• to_lower: Converts all characters to lower case. For example, HTML becomes html.
  • stop_tokens: Removes from the stream tokens considered unnecessary for a Full-Text Search: for example, and, is, and the.
  • Stemmer: Uses libstemmerto reduce tokens to word-stems. For example, words like fishingfished, and fisher are reduced to fish.

Ideally, you should have multiple indexes for the same data, where each index uses a composition of filters focused on highlighting a specific characteristic. We will discuss more about it in the upcoming articles.

For our Shazam-like app, filters might not be necessary, but if we want to improve our results, we could also add some sort of custom stop_tokens or custom character filter.

For instance, in most pop songs, the singer might shout for a few seconds an “Ahhhhhhh” or “Ohhhhhh”. Using Parsons Code, it will be translated to a series of r (“repeat”, for when the note has the same pitch as the previous note). So, our stop_tokens/custom character filter might remove any sequence of ten | twenty “r”.

Ex: *rururddrdrdrdurdrdrdurdrdrddrururddrdrdrdrrrrrrrrrr becomes *rururddrdrdrdurdrdrdurdrdrddrururddrdrdrd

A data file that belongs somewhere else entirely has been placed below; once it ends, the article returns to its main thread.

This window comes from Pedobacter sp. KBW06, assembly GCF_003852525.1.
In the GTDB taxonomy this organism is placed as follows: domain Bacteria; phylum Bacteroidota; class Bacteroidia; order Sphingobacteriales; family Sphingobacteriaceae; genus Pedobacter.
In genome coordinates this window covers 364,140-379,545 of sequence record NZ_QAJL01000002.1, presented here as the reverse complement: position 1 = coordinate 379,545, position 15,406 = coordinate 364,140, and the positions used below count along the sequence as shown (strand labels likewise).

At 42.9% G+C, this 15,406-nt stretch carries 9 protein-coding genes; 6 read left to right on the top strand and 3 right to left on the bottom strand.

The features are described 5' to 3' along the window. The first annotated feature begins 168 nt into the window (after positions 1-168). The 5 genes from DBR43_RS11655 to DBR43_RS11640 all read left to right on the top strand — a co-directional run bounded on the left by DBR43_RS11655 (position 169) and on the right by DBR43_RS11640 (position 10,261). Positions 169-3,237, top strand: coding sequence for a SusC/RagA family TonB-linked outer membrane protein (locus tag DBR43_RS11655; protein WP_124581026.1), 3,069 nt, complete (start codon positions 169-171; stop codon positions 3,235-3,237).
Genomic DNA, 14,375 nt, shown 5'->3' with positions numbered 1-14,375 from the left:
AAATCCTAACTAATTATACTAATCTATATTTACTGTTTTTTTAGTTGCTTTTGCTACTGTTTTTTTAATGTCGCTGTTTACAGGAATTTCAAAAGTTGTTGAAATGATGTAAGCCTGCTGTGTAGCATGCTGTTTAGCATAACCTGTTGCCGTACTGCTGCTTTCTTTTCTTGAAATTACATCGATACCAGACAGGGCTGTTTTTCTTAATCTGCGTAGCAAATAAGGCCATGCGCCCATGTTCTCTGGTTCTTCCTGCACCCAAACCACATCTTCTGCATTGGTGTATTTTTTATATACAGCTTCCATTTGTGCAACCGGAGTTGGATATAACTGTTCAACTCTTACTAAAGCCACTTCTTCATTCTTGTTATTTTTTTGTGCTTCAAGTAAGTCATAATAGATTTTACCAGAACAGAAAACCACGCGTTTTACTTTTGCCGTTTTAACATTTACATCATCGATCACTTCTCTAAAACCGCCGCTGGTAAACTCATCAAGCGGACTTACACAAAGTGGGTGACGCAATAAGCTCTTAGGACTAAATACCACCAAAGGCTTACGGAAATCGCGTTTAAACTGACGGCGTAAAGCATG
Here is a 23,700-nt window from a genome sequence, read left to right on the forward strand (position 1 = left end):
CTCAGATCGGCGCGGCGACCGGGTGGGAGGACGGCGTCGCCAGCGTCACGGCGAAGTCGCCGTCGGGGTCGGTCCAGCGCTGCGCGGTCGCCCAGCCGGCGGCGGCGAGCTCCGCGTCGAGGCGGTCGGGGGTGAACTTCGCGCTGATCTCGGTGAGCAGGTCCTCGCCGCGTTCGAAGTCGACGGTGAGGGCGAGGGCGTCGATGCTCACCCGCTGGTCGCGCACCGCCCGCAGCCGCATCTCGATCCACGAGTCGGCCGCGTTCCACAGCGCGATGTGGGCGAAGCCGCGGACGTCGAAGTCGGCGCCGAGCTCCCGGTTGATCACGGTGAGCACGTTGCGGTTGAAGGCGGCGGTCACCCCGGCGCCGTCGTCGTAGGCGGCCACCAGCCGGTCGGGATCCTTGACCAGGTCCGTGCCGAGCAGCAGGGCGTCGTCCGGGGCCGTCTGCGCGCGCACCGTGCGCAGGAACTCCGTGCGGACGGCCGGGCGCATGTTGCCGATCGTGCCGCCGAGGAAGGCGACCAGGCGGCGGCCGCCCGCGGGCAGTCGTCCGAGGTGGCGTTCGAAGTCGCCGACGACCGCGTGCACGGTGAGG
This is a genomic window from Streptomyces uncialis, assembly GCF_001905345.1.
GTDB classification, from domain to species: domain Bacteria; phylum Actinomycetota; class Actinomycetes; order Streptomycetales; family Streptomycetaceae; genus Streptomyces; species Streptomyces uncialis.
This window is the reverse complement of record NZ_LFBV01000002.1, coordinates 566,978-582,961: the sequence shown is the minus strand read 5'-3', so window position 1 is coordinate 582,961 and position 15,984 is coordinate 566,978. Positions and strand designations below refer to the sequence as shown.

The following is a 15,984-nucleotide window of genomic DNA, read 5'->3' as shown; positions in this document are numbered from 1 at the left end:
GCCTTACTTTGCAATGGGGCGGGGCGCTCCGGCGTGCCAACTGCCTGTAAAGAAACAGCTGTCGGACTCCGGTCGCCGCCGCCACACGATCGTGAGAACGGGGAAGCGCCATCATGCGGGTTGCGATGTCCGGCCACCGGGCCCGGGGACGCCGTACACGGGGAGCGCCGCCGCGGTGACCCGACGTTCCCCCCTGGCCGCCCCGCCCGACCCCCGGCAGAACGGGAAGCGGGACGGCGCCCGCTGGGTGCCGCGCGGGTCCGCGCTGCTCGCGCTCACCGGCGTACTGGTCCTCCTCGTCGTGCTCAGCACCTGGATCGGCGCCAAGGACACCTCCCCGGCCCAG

This way, the song will be identified by its core melody instead of trying to find it by a sequence of repeated notes, which would potentially return wrong results.


Querying the data

Now that we have our songs library properly indexed, all we need to do is to record the user’s whistle, convert it to Parsons Code, and finally query the database. FTS will automatically transform our query term using the same tokenizers and analyzers we used to index the data.

For now, let’s just assume that the query will simply bring results ordered by the total matches.


A query like rurur ddrdr will potentially bring the “Twinkle Twinkle Little Star” song as we have 4 matches in it:



Where is the demo?